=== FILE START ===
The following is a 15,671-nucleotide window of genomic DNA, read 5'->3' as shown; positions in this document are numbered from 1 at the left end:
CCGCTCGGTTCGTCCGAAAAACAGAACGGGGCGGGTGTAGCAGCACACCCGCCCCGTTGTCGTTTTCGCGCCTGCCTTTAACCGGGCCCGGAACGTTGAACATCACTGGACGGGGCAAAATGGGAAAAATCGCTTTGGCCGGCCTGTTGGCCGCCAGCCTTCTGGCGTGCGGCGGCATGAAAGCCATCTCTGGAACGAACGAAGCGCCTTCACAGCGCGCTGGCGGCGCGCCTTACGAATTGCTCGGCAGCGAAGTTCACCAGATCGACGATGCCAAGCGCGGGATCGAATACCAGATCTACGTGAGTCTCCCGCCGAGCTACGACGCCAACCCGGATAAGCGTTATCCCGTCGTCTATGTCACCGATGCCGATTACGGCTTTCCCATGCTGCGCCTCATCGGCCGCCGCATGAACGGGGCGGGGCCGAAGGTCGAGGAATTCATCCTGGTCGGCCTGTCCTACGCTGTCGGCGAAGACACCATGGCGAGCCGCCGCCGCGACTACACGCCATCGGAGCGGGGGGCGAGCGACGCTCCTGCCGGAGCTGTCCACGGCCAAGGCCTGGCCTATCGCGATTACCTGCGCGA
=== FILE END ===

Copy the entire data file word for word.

The following is a 15,671-nucleotide window of genomic DNA, read 5'->3' as shown; positions in this document are numbered from 1 at the left end:
CCGCTCGGTTCGTCCGAAAAACAGAACGGGGCGGGTGTAGCAGCACACCCGCCCCGTTGTCGTTTTCGCGCCTGCCTTTAACCGGGCCCGGAACGTTGAACATCACTGGACGGGGCAAAATGGGAAAAATCGCTTTGGCCGGCCTGTTGGCCGCCAGCCTTCTGGCGTGCGGCGGCATGAAAGCCATCTCTGGAACGAACGAAGCGCCTTCACAGCGCGCTGGCGGCGCGCCTTACGAATTGCTCGGCAGCGAAGTTCACCAGATCGACGATGCCAAGCGCGGGATCGAATACCAGATCTACGTGAGTCTCCCGCCGAGCTACGACGCCAACCCGGATAAGCGTTATCCCGTCGTCTATGTCACCGATGCCGATTACGGCTTTCCCATGCTGCGCCTCATCGGCCGCCGCATGAACGGGGCGGGGCCGAAGGTCGAGGAATTCATCCTGGTCGGCCTGTCCTACGCTGTCGGCGAAGACACCATGGCGAGCCGCCGCCGCGACTACACGCCATCGGAGCGGGGGGCGAGCGACGCTCCTGCCGGAGCTGTCCACGGCCAAGGCCTGGCCTATCGCGATTACCTGCGCGA